S-Town was downloaded over 10 million times over a period of four days after its release, and it received a Peabody Award for the radio/podcast category, according to IndieWire. Just last month, HBO and Sky announced they would be releasing a documentary series about Adnan Syed, the focus of the first season of the Serial podcast, which is developed by This American Life.

In case you missed S-Town when it premiered, you can go back and listen to it here.

[h/t IndieWire]

There's Now a Podcast That Plays Nothing But Laughter for Six Hours Straight

If you’re the kind of person who loathes sitcoms with a laugh track, this one probably isn’t for you. A podcast (that might be a generous term) called “Radio Haha” has been launched in celebration of World Laughter Day on May 6, and it plays nothing but laughter—for six hours straight.

In the podcast, produced by UK apartment share service SpareRoom, you’ll hear some guffaws and giggles, and plenty of cackles and chortles. It may seem absurd at first, but listen long enough and you might find yourself laughing, too. That’s because laughter is contagious, even when it comes from an artificial source.

One study by neuroscientist and “laughter expert” Robert Provine revealed that 90 percent of test subjects smiled while listening to 19 seconds of laughter generated by a novelty store toy, and nearly half laughed along. This study and others like it suggest that the dreaded laugh track does in fact work, even if many modern TV viewers find it tacky.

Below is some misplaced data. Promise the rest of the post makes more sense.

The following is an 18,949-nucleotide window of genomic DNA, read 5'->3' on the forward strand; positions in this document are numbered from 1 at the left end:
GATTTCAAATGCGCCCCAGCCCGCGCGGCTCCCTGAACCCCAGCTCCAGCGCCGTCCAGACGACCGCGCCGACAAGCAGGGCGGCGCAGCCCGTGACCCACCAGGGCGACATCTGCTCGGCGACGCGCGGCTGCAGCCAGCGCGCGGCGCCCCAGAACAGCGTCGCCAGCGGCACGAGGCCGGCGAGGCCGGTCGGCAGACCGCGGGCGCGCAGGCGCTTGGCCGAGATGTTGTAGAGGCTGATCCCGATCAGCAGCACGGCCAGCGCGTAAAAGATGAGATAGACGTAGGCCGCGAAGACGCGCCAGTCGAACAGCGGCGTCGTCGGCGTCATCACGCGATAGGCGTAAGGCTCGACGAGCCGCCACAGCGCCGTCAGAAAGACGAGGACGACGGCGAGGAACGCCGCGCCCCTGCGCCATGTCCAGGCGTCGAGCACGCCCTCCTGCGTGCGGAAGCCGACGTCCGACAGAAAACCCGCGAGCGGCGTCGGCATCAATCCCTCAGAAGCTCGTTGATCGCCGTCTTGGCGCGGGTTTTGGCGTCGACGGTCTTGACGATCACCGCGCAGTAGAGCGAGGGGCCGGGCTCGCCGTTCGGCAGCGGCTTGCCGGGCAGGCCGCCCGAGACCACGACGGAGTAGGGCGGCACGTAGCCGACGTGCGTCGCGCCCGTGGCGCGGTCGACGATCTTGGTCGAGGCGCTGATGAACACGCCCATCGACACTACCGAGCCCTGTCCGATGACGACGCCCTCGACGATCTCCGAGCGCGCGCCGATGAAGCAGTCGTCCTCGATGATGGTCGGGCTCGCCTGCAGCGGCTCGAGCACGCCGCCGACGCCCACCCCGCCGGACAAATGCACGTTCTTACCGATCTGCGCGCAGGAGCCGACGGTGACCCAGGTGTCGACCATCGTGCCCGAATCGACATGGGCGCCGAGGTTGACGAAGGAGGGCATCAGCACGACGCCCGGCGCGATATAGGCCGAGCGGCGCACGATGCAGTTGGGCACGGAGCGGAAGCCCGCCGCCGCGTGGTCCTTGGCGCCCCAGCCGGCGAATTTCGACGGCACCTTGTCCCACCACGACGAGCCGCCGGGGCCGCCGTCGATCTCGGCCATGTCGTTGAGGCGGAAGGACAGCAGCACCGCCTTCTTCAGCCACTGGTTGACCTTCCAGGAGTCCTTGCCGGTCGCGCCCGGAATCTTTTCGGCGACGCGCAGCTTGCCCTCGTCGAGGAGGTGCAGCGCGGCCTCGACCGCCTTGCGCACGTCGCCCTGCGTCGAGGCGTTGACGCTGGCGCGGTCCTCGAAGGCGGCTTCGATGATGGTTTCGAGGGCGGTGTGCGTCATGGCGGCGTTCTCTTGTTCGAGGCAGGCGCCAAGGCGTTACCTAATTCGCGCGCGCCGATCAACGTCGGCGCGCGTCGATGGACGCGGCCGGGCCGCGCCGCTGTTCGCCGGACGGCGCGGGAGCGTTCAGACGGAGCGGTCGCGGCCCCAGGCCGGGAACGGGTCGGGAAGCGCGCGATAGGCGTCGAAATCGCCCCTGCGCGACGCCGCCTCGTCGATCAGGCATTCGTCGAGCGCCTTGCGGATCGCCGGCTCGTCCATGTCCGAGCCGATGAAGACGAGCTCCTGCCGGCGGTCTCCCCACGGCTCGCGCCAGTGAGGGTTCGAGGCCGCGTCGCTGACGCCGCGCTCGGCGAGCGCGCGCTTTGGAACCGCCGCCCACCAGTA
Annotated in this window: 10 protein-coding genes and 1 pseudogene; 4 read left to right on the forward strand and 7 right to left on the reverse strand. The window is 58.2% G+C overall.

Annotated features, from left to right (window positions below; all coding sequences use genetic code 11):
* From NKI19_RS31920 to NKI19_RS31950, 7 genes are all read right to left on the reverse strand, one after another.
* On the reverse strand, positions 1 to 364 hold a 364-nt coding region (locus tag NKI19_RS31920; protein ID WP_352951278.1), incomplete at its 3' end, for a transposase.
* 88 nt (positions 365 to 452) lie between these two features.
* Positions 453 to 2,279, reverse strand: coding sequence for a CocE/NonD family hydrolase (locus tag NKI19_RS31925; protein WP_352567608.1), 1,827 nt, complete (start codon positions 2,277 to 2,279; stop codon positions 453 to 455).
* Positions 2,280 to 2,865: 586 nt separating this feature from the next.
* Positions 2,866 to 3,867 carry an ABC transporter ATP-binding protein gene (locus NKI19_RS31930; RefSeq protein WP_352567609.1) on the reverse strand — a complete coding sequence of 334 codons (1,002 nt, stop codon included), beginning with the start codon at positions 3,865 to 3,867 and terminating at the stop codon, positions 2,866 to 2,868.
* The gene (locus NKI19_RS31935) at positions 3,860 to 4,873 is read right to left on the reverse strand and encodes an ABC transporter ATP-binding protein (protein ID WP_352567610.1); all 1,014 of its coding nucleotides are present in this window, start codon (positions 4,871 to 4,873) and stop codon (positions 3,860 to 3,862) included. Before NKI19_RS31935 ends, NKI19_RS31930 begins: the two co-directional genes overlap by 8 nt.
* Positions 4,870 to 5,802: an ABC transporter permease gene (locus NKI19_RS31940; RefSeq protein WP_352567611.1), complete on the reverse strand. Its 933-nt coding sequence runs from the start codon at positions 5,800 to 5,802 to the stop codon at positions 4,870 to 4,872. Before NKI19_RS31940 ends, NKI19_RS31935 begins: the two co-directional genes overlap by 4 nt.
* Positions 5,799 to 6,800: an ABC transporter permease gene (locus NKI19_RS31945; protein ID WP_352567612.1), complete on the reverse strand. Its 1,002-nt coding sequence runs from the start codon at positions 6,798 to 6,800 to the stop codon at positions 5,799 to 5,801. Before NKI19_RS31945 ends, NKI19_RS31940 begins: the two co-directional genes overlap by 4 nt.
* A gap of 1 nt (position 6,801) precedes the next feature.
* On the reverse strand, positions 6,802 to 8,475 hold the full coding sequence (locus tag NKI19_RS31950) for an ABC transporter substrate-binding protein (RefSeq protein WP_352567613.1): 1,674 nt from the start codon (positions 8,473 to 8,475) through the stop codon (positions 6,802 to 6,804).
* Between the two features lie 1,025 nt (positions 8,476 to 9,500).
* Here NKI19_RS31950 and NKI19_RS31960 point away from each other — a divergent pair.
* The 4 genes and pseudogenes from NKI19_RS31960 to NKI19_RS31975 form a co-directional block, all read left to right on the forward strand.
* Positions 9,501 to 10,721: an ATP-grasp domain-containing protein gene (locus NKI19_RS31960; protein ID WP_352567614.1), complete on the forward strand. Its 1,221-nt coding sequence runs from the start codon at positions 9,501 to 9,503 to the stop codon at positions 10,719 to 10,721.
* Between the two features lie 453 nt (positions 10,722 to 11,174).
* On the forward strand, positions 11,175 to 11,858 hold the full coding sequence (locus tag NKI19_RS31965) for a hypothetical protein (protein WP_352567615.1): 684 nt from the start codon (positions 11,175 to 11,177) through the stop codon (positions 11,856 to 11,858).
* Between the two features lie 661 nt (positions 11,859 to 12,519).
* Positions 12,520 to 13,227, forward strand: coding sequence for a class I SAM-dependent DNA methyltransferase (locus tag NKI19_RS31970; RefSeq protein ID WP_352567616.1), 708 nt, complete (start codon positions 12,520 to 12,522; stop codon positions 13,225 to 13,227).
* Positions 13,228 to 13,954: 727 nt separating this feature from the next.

Science has also shown that many health benefits are associated with laughter. Not only does it release endorphins that make you feel good, but it also relieves stress, improves your immune system, reduces blood pressure, relieves pain, and improves brain function.

Presented with all this evidence, one doctor in India invented “laughter yoga,” a movement that has been growing ever since it was founded in 1995. Dr. Madan Kataria realized that even forced laughter can trigger a genuine giggle, leading him to create the very first laughter club, which spawned the first World Laughter Day.

The inaugural event in Mumbai, India, attracted over 12,000 members of local and international “laughter clubs." Participants carried signs, marched, and bellowed "ho-ho-ho, ha-ha" in unison, making it seem a little more like a protest than a joyous celebration. (If so, it would have been the happiest protest in history.) Check out some footage of the first World Laughter Day below.